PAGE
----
Now we are having an economic reset, and malls are being repurposed all over America. Many cities are being ‘rewilded’ where entire neighborhoods are being deconstructed and turned back into wilds, instead of block after block of abandoned residences.

(There’s real opportunities for urban food belts, too.)

I noticed a few years ago that comments seemed to be moving from blogs into faster paced social tools, like Facebook and then streaming apps like Twitter. (Twitter has become so popular that most of the competitors have closed shop). People are moving to where things are more social, where the author/audience divide is less sharp, and where the scale of interaction is human-sized. This is the new loft district: social networks.

Social networks are truly social, where web media isn’t, very.

Social networks are really about individuals and their personal relationships with others. So, if web media is to really become social — which it isn’t at present — we need to take what we have learned from other, more social tools, and take another run at social media.

The law locks up the man or woman
Who steals the goose from off the common;
But lets the greater felon loose
Who steals the common from the goose.

as Twitter has become the bedrock underlying a growing and dynamic neighborhood of the web, how will it be governed?

Side story about instant messaging interoperability — which we still don’t have. A world where Jabber — an open source standard — did not make real headway against AIM (and later Yahoo and MSN). The justice department failed at the AOL / Time Warner merger to force this. And we have all been disadvantaged as a result.

From one point of view, Twitter is an application owned and operated by Ev and his colleagues, and our use of the app is controlled by the terms of the service agreement we all checked ‘OK’ to. From this point of view, they are free to do whatever they want, and we have the freedom to take a hike if we don’t like it. Or gripe, or write a petition. But otherwise we have little recourse if in fact Twitter Inc. decides to screw up replies (the #fixreplies mess has *not* been resolved yet, by the way), or makes other changes to functionality that degrades our experience.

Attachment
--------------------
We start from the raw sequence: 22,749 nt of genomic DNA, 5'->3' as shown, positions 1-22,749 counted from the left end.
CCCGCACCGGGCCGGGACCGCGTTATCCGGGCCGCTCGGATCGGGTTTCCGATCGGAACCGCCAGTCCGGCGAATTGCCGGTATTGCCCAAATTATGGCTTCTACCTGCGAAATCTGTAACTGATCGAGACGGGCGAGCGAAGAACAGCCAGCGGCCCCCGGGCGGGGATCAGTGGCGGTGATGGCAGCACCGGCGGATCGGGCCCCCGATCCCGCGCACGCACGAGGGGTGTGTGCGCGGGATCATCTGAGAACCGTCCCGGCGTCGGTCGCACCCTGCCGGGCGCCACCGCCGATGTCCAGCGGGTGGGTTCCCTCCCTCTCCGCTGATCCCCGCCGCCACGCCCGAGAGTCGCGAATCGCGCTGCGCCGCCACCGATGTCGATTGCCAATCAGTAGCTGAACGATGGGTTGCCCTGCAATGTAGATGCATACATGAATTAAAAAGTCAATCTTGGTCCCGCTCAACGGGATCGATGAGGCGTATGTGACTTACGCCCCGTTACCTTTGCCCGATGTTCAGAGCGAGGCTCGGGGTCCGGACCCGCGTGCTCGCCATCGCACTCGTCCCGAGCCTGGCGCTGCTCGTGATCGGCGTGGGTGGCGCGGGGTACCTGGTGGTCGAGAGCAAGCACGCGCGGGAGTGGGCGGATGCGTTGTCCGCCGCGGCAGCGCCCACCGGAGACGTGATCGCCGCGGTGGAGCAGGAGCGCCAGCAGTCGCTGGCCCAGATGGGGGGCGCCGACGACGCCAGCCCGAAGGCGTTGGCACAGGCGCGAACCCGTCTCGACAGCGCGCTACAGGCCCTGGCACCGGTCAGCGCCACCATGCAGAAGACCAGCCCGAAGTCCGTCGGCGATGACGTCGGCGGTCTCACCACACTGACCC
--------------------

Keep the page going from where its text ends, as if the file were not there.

It may seem that we have no grounds for any sort of complaint. After all, it can be argued that we aren’t paying anything, just freeloading on their largess, and they have borne all the costs.

On the other hand, their astronomical valuations — what they are using to pull in hefty amounts of paid-in capital from investors — is directly related to our participation. Without us using Twitter, by the millions, Twitter would just be a bunch of software cogs in a cardboard box. It is our animation that makes Twitter worth a billion dollars, not just the cleverness of the developers and the openess of their APIs.

To a great extent, Twitter is ours, like the air we breathe.

So, how will Twitter be governed? As a tool owned by a company that is owned by the inventors and some wealthy investors? Or as a world in which we live, and in which we have inalienable rights?

The entertainment business tried to say they owned all art, all music, all movies. We know they are artifacts produced by our culture, which we share with the artists, and the controls that the entertainment business thought they had — copyright and DRM — have failed with the digital and web revolution.

So, here we have the same revolution, come home again. Twitter’s world — its conventions, meaning and use — is our artifact: we have built it, 140 characters at a time, just as the Twitter developers have been building the platform underneath our feet. But it is our dancing that makes the house rock, not the planks and pipes. It is us that makes Twitter alive, and not the code.


I hope I can persuade Umair to think of this in new spatialist terms, not just looking at it through economics. It is the extra-market aspects that are the most interesting, and ‘quiet enjoyment’ of a city is not just about what it costs to live there.

If we want social tools to be more humane, to help us to be more human, we should talk about it in the broadest possible terms, and for me that’s anthropology, not economics.